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The Artist
In April 1837 Alfred Jacob Miller accompanied an expedition into the Great Plains led by Captain William Drummond Stewart. They were guided by Thomas Fitzpatrick, who was later instrumental in bringing diverse Native American peoples together at Fort Laramie in 1851. The party consisted of 45 men and 20 carts, the route they took would later be called the Oregon Trail. Miller returned from the trip with approximately 200 sketches, which were shipped to Stewart’s Murthly Castle in Scotland. Miller would follow his sketches to Scotland, living at the castle from 1840 to 1842, and painting scenes from the trip while there. Once he had completed his commission for Stewart, Miller returned to Baltimore where he spent the rest of his career painting portraits and scenes from his journey “out West.” He died in 1874 in Baltimore.

1851 Meeting at Fort Laramie:
Extended Version

1851 Meeting at Fort Laramie

ARTICLE 2. The aforesaid nations do hereby recognize the right of the United States government to establish roads, military and other posts, within their respective territories.
ARTICLE 3. In consideration of the rights and privileges acknowledged in the preceding article, the United States bind themselves to protect the aforesaid Indian nations against the commission of all depredations by the people of the said United States, after the ratification of this treaty.

Fort Laramie by Alfred Jacob Miller,1837

Fort Laramie by Alfred Jacob Miller,1837

In the late 1840s there was an upsurge in settlers wishing to travel to Oregon, not unreasonably given the fertile land which was now available and that its title was no longer in dispute with Britain. The traffic down the Oregon Trail increased still further when the California Gold Rush was prompted by the discovery of the stuff of dreams in 1848. The wagon trains became so numerous that the life of buffalo and the peoples of the Plains who depended upon them were severely disrupted. Their food supply became scarce. Fear of the native Americans preoccupied the travellers but the wagons themselves and disease, mainly cholera, were far more real dangers. Cholera also readily spread to the native Americans giving them another reason to resent the intrusion. Thus genuine grievances and a lack of understanding between the cultures led to incidents which caused distress to new and the native Americans alike.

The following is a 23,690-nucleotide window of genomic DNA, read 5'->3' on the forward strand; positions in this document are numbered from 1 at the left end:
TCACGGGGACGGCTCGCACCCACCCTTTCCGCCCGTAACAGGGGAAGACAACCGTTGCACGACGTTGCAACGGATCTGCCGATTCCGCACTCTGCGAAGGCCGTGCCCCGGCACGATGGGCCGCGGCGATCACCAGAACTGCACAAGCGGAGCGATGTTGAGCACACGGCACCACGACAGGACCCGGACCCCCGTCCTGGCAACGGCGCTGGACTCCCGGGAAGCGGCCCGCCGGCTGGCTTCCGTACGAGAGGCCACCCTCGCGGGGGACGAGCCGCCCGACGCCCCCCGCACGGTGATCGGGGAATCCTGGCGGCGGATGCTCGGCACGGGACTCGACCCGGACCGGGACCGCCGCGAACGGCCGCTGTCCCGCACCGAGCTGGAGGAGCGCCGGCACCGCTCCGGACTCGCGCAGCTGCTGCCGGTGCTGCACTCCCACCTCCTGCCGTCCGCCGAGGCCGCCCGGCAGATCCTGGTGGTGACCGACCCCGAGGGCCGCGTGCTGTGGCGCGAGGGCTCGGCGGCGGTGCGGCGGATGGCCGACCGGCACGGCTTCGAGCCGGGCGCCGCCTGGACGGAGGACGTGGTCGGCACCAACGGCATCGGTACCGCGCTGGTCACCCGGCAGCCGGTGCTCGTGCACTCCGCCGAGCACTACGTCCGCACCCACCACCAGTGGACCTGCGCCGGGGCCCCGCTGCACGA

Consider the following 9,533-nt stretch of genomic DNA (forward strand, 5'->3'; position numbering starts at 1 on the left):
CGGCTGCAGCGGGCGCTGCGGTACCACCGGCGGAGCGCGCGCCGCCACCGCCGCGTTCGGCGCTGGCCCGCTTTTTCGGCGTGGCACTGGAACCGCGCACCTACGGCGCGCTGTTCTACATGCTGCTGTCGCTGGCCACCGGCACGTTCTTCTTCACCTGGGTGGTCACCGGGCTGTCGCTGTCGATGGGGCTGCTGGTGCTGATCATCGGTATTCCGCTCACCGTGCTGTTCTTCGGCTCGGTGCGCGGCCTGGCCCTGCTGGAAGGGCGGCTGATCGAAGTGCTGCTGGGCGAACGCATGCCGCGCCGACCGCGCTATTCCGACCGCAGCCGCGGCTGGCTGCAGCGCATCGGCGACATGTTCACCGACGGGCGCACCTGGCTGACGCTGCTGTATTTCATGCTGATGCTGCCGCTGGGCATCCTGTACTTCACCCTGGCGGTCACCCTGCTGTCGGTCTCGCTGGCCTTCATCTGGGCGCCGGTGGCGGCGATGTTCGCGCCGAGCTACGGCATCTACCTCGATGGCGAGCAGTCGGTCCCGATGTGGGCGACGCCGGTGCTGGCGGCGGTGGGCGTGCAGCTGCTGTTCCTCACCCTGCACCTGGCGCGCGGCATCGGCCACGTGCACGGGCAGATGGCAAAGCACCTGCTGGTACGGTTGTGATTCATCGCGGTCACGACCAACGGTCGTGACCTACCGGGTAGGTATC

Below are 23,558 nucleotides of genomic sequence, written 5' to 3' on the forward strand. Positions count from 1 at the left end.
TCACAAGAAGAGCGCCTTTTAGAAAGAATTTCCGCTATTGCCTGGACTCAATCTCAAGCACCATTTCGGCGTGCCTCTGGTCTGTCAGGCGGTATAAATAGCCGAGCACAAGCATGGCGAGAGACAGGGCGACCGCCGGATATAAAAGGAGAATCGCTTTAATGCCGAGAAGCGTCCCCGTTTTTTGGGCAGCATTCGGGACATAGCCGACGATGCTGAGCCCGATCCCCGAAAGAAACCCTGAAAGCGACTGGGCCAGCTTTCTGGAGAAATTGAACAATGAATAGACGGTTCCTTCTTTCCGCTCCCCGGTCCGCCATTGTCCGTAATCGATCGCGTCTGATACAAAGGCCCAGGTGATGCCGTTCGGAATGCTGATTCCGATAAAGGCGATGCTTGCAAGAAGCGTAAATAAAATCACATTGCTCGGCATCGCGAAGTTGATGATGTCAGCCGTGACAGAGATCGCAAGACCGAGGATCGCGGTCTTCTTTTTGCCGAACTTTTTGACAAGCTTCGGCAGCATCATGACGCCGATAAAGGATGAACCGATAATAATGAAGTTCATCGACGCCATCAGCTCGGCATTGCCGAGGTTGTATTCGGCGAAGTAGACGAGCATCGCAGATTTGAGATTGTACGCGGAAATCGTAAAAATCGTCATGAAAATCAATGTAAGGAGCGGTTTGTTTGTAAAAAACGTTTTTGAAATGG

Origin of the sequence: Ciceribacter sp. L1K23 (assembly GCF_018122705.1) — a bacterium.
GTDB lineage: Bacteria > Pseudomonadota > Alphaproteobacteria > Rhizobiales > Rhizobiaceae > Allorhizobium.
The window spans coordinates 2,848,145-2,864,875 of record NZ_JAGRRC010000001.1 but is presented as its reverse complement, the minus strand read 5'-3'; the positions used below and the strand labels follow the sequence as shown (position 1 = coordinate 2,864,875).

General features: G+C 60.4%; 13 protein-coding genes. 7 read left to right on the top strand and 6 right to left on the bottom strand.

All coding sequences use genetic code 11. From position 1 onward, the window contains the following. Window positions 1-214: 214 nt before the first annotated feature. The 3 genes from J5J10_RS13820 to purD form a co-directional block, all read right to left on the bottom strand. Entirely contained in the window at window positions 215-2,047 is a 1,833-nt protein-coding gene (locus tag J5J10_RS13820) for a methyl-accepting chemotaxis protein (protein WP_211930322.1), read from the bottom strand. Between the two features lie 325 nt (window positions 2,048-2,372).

It was against this background that Thomas Fitzpatrick was asked to arrange a meeting to resolve the problem of the perceived threat to the emigrants, and he sent runners out to the far corners of the plains. It is a testimony to the very highest regard in which he was held that virtually every people of the plains responded to his request and came in to Fort Laramie in 1851. The assembly of sworn enemies was unprecedented and showed the regard in which Fitzpatrick was held. Lakota, northern Cheyenne and Arapaho, southern Cheyenne and Arapaho, Shoshone, Crow, Assiniboine, Arikara, Hidatsa (Gros Ventre) and possibly a few surviving Mandan were all in attendance. Not surprisingly petty disputes broke out and it is said that the soldiers were kept busy splitting up fights although one can imagine them not carrying out this duty with great enthusiasm. Nevertheless the whole scenario was like a powder keg ready to blow, so somehow a lid needed to be kept on it.